How to Use VLOOKUP in Excel

Do you have a large set of data that you need to lookup for values? VLOOKUP in Excel can help you cut down the time to search for values. This article will help learn how to use VLOOKUP in Excel.

Do you want to level up your Excel skills and be more productive at the same time? Then master VLOOKUP in Excel. VLOOKUP is an intermediary formula that helps you easily find and return value for a range of data in a row. After reading this article, you should learn how to use the VLOOKUP function. Most importantly, you should be able to understand the concept behind the formula so you will understand by heart how it works.

How to Use VLOOKUP in Excel

The next sections will guide you on what is VLOOKUP, how to use the formula, and how the formula works so you can fully understand and maximize the use of the formula.

What is VLOOKUP?

VLOOKUP in Excel allows you to easily lookup row values in a specific table. VLOOKUP eliminates the manual finding of data in a given set of rows. Let’s take a look at the table below as an example.

The item inventory table above can give answers to these following questions:

• What is the price per unit of milk?
• How many apples are there?
• What is the item type of pork?
• Can you tell what is the item number of orange and wheat?
• What is the price per unit of bread?

Based on the item inventory table, you can say that the price per unit of milk is $10 and that there are 145 apples in the inventory. The other questions can be answered simply by looking at the table above.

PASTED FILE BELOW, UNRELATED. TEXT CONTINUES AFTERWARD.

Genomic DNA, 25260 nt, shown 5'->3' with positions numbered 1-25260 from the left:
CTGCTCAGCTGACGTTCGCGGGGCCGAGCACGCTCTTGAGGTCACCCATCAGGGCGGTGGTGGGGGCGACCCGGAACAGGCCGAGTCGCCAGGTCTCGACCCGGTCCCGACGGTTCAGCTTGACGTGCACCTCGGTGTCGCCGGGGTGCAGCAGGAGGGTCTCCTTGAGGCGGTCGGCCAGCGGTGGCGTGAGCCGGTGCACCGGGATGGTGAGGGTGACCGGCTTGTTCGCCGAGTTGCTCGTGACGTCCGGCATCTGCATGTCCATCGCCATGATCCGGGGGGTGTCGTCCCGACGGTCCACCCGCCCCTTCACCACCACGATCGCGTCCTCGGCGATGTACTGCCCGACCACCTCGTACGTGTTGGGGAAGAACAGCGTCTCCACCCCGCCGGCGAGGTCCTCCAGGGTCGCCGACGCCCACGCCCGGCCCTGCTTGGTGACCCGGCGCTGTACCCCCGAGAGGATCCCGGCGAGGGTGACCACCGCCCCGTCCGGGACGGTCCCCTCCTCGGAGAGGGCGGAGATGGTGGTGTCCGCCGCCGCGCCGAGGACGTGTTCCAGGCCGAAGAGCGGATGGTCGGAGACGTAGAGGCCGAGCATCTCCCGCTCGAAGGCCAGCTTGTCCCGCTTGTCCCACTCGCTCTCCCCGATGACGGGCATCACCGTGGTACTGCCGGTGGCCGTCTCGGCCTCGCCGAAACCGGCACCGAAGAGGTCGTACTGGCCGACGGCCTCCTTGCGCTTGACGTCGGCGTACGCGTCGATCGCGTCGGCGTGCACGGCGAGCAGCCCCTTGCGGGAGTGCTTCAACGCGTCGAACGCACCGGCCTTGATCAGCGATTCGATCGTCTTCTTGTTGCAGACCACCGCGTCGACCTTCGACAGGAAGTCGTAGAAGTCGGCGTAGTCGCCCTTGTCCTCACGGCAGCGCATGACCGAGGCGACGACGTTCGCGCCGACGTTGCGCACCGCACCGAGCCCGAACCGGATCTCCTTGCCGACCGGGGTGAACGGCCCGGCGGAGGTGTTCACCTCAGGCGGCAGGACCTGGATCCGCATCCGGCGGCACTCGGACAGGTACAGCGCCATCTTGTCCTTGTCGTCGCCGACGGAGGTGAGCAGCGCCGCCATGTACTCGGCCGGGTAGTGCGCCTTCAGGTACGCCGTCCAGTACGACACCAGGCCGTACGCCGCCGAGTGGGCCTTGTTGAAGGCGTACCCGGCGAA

Manual looking up for the values would be easy since the available data is only minimal. But what if there are thousands of items and at least 50 rows per item? How can you look for specific data of each item? In situations where there are too many data to do a manual vertical lookup, VLOOKUP in Excel can help be an effective tool.

What is the VLOOKUP Formula?

This is the VLOOKUP formula:

=VLOOKUP(lookup_value,table_array,col_index_num,[range_lookup])

The VLOOKUP formula is broken down into:
VLOOKUP is the function you want to execute.
Lookup value is your reference value.
Table array is the column range where you want to do the lookup. Take note that the range should start at the • column where the lookup value is located.
Column index number is the number of columns from the first column where the resulting data is located.
Range lookup is optional where you can enter TRUE if you want to do an approximate match and FALSE if you want to do an exact match.

Let’s look at the table again:

Now, going back to this question: What is the price per unit of milk? The answer is obviously 10.
To do the same question using the VLOOKUP function, we will apply the formula:


Excel will return the value based on your formula. In this case, Excel will return the value of 10.

Understanding the VLOOKUP Formula

To ensure that you fully understand the VLOOKUP formula, let’s use the question on the price per unit of the milk. Let’s look at the table again:

Using the VLOOKUP formula:

=VLOOKUP(lookup_value,table_array,col_index_num,[range_lookup])

Now, let’s relate it to the question: What is the price per unit of milk? The answer is 10.

VLOOKUP is simply WHAT, WHERE, and HOW MANY?
• What? Milk (B8)
• Where? Columns B to F
• How many columns? 4 columns

Compare the WHAT-WHERE-HOW MANY above to the formula:

=VLOOKUP(B8,B:F,4,TRUE)

Now, what do we get? A 10!

VLOOKUP is a helpful tool to cut down the process of manually looking for the data. All you need to do is understand the core ideas behind the formula. Once you understand the basics of VLOOKUP in Excel you will find a lot of ways and situations where you can use the function to your advantage.

You just learned how to use the VLOOKUP in Excel. If you have questions about any of the information presented in this article, let us know in the comments section.

 

About Leomar Umpad

A supply chain operations manager by profession. A technology-lover and a writer by heart. I have the passion to teach and inform.
View more articles by Leomar Umpad

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